In my more than 20 years in the communications industry, I’ve learned that sometimes the most important thing isn’t what’s right in front of your face. Sometimes the most important thing is in the white space. It’s what’s missing from the equation.
Over the years, as sustainability’s definition has continued to evolve, it’s taken on multiple dimensions: environmental, economic, social, local and global. And, depending on who you ask, there may be others.
But here’s what’s missing from sustainability. The understanding and skills to implement large-scale change. Sustainability needs to learn more about the principles of change management if we’re to see meaningful change in individuals, society and organizations.
Sustainability has plenty of rabble-rousers, visionaries, big dreamers, model makers and theoreticians. And they’ve played a critical role, waking people up to the pressing issues of the day. But what sustainability needs now are more implementers, executers and doers.
Sure, there are folks out there now, feet on the street, making things happen. But all too often we run across this scenario: there’s a new person hired to promote sustainability within a company, charged with not only employee engagement, but also with external communications. They may or may not have a budget. But more importantly, they don’t have a background in change management. They have no grounding in the important work of how to motivate and inspire change, how to build critical cooperation among multiple, and often competing, interests, or even where to start.
Here’s one place to begin the journey. Understand that there are three levels of influence, and that each must be understood and leveraged to create real change. The first is the personal level. This is the influence that a person’s knowledge, attitudes, beliefs and worldviews have on their own behavior. This level is based on intrinsic motivation, reinforcing self-concept and creating new experiences. It’s about helping people realize their own moral code and priorities, and then making changes to align with those beliefs.
The second is the social level. Here, it’s about how other people’s behavior influences individual behavior. This is the level of social norms and peer pressure. When in doubt, people tend to watch others and emulate their behavior. This is about providing social support, social networks and social capital – it’s about reinforcement from the larger group. It’s also about letting go of dictated solutions from the executive levels, and inviting those who are contributing to the problem to be part of the answer. It’s about creating “villages of accountability” where each person feels ownership and responsibility for the success of the group.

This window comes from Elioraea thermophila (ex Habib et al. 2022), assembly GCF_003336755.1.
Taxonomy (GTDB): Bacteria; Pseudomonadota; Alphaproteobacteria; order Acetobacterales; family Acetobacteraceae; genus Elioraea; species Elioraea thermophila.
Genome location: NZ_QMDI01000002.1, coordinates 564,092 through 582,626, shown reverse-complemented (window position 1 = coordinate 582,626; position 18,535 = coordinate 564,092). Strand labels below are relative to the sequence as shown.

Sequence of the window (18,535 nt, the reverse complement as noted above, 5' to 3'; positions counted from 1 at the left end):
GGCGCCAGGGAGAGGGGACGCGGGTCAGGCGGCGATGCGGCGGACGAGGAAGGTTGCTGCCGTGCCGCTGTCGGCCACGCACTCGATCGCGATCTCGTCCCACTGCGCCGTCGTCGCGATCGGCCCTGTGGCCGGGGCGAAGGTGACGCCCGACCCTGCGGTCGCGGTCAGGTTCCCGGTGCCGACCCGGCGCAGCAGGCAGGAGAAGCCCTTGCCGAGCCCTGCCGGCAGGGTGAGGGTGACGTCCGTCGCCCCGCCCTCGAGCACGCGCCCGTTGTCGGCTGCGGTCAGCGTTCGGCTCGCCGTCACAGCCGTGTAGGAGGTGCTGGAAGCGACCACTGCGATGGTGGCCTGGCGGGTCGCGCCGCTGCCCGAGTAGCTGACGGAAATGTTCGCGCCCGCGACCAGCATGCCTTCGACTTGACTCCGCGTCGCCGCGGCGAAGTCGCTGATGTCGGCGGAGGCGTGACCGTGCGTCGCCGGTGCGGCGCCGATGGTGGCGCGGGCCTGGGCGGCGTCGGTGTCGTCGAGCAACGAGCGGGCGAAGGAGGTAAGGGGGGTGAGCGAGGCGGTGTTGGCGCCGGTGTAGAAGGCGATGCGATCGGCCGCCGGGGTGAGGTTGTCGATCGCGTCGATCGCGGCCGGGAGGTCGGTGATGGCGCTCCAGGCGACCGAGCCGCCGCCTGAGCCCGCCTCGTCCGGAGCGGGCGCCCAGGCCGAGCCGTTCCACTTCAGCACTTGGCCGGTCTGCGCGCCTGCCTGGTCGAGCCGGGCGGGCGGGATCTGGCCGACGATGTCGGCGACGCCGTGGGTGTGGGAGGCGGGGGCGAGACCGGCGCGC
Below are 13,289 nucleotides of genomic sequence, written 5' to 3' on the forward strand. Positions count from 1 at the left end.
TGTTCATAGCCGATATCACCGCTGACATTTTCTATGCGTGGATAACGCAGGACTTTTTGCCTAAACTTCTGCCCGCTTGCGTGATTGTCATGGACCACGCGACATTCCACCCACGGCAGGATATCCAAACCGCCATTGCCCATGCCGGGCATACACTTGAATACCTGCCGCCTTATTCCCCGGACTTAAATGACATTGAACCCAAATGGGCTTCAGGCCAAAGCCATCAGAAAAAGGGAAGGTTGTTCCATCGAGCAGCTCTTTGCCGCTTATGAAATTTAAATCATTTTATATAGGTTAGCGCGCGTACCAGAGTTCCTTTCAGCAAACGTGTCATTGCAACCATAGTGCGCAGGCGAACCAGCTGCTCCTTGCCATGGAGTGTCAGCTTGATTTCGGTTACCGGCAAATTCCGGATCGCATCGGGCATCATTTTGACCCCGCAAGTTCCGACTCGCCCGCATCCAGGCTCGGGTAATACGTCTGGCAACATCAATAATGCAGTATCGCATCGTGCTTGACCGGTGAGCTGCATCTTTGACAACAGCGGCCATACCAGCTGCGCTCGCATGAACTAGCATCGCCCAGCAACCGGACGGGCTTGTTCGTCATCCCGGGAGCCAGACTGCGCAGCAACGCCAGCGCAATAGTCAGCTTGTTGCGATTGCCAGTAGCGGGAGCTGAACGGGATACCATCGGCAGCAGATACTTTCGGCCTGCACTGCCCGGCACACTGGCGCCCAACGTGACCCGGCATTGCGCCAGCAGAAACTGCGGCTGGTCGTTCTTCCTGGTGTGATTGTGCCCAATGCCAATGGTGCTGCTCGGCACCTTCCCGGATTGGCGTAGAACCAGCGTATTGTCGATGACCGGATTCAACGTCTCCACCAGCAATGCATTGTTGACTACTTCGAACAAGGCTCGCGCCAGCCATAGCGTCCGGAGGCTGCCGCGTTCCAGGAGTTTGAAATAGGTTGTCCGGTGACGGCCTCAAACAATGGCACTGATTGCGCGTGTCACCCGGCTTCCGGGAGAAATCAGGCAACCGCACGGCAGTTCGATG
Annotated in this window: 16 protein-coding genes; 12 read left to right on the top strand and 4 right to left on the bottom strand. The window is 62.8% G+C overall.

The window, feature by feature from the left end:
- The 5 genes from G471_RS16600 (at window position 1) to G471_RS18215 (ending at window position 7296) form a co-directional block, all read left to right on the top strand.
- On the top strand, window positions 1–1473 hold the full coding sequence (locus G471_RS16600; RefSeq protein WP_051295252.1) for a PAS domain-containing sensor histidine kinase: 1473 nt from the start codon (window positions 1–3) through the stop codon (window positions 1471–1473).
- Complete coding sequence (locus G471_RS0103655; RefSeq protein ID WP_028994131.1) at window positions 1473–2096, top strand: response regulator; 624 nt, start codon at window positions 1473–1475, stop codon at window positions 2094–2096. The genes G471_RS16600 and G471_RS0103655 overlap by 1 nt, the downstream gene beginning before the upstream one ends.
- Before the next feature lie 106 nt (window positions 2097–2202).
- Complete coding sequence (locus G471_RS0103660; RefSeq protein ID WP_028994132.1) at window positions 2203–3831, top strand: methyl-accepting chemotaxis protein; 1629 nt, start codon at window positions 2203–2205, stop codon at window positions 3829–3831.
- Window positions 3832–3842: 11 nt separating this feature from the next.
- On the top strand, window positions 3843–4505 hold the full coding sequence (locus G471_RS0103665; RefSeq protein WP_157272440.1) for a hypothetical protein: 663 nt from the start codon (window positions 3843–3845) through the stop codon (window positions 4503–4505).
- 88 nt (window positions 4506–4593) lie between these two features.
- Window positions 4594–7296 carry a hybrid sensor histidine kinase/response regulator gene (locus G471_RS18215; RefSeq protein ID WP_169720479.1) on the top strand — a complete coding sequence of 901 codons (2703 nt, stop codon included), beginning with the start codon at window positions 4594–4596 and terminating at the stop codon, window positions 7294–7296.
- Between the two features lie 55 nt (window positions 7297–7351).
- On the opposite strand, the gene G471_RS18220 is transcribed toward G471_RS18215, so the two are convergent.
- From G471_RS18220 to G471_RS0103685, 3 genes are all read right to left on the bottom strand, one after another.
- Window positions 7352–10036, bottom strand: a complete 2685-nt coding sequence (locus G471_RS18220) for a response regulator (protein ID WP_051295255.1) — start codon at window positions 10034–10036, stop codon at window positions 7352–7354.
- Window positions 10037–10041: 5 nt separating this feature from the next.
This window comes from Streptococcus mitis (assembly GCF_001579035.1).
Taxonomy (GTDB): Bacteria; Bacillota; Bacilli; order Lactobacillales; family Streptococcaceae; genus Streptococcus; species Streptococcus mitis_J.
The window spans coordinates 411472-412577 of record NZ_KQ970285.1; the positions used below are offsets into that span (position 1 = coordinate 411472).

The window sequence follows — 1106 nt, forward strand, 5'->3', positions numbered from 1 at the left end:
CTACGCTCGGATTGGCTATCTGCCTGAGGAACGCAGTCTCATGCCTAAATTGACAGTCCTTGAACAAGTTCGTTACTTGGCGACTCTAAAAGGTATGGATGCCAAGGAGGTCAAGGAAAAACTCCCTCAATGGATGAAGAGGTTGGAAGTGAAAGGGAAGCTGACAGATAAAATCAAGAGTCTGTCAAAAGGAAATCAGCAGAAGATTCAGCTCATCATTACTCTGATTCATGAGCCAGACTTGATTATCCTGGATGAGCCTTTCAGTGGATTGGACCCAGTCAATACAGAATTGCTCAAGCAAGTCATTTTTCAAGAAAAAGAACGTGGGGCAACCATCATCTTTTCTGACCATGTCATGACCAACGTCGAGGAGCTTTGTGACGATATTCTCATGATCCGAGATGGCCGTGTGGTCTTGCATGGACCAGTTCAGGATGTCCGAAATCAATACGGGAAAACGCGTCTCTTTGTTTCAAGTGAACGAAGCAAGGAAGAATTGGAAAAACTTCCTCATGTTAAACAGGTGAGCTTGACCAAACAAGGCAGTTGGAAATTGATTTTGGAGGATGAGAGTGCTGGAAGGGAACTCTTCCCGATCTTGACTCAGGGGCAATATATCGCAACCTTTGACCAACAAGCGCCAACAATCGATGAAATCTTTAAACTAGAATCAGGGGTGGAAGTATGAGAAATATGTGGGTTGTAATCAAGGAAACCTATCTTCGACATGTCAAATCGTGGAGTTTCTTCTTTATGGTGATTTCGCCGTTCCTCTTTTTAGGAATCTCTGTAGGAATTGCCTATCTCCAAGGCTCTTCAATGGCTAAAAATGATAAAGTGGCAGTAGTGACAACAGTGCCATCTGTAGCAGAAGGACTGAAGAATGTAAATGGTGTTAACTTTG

Finally, there’s the organizational level. This is the influence of organizational culture and settings on individual and social behavior through expectations and sanctions. At its heart, this level is about institutional change and community mobilization. It’s all about external motivation and rewards. But, as we’ve noted here before, rewards are tricky things. They must be given with the right attitude, in the right levels at the right intervals. Rewards need to be around acknowledging the desired efforts, not only the desired results. This is the time and place to remove institutional obstacles, and giving people meaningful chances to “do their best” by changing things like process and procedure. This level is not about changing people. And it’s not about punishment. This must be reserved as an absolute last resort. There are many threats at this level, and nothing kills motivation faster than a looming threat. Threats may generate short-term results, but in the long run, they can breed a culture of defiance, contempt and cynicism – the mortal enemies of change agents.
If you’re charged with creating more employee engagement, driving sustainability initiatives, or meeting goals that can only be accomplished with behavior change, then don’t stop at understanding the science behind what you need to do. Don’t stop at the rewards and punishment strategy. Change your approach and keep moving into what you will really need to accomplish your sustainability goals – change management. And let the change begin.